Concerning the engine performance, the results of the effective torque (Te) comparison between diesel fuel and the blends are shown in Fig.2.A decrease in the effective torque when the percent of Jatropha is increased was observed for every experimental test. Also slight decreases in the effective power output were observed when the Jatropha percent is increased. Both behaviors are associated to the lower heating value of the oil compared to diesel fuel. The general behavior observed in Fig.2 for all the fuels tested is associated to the volumetric efficiency.

The results of the specific fuel consumption are shown in Fig.3. When Jatropha is used, increases in the brake SFC are registered at any experimental condition is observed, mainly due to the lower heating value of the oil and the blends. Same behaviors concerning these engine performance parameters are reported [16].

The evaluation and comparison of the ignition delay results at different engine speeds were based in the first derivative of the in-cylinder pressure. A comparison between the rate or pressure rise diagram for reference diesel fuel and JC10 at 1700 rpm is shown in Fig. 4. The dash line represents the reference diesel fuel and the continuous line the JC10. The results shown shorter ignition delay (in crank angles) compared to diesel fuel in agreement with reports [7],[16]. This can be related to the higher cetane number of the oil compared to diesel fuel and therefore that also affects blends tested. It is well known that higher cetane number shortening the ignition delay [8],[17]-[20].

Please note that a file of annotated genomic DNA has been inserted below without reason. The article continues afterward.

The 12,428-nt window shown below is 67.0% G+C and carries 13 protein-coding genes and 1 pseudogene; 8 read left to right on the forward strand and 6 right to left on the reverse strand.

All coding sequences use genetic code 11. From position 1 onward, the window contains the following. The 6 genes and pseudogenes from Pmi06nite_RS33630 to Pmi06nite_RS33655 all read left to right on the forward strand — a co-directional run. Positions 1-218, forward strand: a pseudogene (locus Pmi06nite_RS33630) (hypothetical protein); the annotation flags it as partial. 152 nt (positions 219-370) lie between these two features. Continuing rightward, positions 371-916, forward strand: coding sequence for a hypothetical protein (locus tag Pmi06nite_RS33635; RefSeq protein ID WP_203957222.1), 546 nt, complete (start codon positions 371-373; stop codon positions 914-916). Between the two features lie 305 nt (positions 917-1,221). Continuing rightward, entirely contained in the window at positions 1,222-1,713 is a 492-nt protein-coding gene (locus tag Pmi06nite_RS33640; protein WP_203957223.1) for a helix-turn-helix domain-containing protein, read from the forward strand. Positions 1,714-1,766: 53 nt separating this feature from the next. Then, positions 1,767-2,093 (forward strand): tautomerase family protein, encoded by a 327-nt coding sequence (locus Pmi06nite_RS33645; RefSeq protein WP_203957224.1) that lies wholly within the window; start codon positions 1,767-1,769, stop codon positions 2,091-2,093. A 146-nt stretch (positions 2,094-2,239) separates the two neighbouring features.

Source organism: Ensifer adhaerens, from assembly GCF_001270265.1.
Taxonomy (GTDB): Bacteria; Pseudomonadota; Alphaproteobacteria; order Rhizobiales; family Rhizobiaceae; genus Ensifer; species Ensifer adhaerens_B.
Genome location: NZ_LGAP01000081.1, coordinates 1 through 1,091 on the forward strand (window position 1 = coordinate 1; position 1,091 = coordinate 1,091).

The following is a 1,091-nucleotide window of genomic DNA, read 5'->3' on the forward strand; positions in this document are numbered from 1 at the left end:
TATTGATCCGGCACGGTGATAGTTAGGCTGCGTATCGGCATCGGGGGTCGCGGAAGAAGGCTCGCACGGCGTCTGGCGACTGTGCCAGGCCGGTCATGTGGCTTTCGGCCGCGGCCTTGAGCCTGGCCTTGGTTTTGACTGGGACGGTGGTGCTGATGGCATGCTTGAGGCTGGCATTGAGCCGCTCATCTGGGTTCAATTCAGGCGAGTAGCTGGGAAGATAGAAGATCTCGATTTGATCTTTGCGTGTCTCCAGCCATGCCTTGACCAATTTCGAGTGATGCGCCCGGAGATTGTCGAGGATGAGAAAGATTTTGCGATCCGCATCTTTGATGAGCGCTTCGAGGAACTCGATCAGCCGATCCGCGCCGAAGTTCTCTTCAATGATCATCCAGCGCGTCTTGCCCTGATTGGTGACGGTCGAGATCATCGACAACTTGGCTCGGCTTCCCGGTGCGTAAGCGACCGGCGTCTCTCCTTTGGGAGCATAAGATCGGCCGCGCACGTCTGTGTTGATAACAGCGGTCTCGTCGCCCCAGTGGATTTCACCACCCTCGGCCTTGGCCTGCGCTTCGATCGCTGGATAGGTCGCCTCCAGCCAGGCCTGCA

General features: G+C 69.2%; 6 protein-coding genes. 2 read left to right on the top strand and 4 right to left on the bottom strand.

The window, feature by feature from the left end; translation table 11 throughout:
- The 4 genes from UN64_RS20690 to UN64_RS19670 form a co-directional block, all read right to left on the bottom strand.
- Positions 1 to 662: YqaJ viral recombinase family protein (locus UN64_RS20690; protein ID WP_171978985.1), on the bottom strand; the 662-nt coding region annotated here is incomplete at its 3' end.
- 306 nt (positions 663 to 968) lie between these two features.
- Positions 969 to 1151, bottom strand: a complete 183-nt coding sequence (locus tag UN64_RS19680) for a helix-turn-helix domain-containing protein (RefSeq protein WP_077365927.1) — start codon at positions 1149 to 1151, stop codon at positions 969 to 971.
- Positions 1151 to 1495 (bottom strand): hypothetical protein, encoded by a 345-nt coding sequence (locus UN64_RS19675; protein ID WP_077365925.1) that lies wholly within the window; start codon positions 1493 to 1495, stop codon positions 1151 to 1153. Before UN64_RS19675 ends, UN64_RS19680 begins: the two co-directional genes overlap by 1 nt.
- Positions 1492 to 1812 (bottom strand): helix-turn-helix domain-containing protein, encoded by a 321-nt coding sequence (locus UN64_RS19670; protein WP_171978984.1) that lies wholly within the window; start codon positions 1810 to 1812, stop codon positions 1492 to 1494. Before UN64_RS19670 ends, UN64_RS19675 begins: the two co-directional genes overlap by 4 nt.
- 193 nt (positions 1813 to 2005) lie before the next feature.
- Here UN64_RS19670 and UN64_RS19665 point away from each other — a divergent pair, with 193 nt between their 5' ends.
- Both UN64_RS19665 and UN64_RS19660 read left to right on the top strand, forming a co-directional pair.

The results above exposed shown that the use of blends of Jatropha Curcas oil between 10-20 % involves some variations in the main engine performance parameters, increasing the fuel consumption, decreasing effective torque, power output and shortening the ignition delay. According to these results, their use for energy production in ICE is possible, but for a better use of the energy, a regulation of the engine is suggested in order to reach closer ignition delay intervals compared to diesel fuel.

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Fig. 1. Schematic diagram of the engine bench tests setup

Fig. 2. Effective torque for the engine tests The evaluation of the ignition delay was also based in the

Rate of Heat Released diagrams in order to compare with the obtained under the above described experimental method based on the in-cylinder pressure profile. The results from both methods were in the same order and similar uncertainties in the determinations were found. There are other criteria for the evaluation of the start of combustion and ignition delay [21], but both criteria selected are two of the most sensitive and widely used.

Similar or slightly lower pressure peaks were observed when blended Jatropha Curcas is used. A decrease in the rate of heat released was also observed for the oil and its blends. Concerning the exhausts, decreases in HC and CO emissions were observed for Jatropha oil or its blends compared to diesel fuel. The decreases found down to 5 % compared to diesel fuel. These results can be due to better combustion efficiency due to the higher cetane number of the blends compared to diesel fuel. Therefore, even when the engines performance analysis brought no better results according to the biofuel characteristics, its 42 43 44 45 46 47 48 1000 1200 1400 1600 1800 2000 Te ( Nm ) n (rpm) diesel fuel JC10 JC20